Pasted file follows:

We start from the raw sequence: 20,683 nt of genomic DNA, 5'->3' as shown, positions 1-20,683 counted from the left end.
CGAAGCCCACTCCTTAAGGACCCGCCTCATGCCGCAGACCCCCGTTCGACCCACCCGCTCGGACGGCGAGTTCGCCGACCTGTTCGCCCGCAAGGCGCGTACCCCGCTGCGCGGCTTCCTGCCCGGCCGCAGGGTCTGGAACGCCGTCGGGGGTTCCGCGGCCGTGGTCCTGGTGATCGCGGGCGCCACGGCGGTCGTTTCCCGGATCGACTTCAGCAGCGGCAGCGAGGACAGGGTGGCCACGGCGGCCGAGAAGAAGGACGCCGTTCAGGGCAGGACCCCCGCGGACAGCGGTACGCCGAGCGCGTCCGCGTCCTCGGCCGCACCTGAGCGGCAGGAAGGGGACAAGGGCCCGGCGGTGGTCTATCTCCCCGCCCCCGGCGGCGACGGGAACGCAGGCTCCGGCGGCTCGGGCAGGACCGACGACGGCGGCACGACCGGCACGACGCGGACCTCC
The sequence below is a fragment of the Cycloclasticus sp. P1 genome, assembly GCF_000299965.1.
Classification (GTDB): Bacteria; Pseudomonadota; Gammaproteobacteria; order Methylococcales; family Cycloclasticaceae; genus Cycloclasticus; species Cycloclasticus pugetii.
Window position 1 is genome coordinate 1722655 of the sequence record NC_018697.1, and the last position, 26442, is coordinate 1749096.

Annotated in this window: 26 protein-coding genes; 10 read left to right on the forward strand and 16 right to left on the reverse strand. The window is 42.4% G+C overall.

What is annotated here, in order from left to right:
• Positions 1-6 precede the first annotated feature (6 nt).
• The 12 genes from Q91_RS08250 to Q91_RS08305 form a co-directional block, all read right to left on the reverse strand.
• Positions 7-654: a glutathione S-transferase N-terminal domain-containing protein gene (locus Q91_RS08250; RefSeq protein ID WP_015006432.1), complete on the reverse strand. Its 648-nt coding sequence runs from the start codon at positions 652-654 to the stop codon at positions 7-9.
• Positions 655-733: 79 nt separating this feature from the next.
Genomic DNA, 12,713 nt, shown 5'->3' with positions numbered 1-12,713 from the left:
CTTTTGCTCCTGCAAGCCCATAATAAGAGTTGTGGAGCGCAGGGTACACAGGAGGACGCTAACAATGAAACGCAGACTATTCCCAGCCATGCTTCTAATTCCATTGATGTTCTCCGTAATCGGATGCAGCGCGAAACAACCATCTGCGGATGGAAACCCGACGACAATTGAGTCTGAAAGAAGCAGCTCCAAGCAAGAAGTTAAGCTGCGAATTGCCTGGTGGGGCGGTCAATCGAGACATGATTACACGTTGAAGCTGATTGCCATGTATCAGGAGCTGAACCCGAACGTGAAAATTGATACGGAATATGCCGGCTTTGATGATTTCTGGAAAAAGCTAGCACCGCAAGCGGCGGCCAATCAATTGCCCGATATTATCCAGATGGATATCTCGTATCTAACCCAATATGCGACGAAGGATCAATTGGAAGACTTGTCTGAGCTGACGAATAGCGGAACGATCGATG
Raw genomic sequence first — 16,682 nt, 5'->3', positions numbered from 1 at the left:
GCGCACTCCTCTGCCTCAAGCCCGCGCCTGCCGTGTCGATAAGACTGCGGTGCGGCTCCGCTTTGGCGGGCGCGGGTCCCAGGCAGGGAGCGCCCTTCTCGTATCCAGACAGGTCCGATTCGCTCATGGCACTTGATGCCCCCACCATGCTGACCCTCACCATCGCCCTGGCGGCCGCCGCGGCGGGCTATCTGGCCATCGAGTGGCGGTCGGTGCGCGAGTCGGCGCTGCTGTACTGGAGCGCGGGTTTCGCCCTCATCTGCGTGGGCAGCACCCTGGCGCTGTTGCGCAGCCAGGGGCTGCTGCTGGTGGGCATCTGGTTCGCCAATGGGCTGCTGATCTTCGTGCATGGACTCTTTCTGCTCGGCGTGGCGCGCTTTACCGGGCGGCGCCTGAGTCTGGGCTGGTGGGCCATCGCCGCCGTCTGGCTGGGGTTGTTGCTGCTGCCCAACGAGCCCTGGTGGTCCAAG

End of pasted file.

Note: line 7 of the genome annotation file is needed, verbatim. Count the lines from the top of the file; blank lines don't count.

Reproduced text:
What is annotated here, in order from left to right: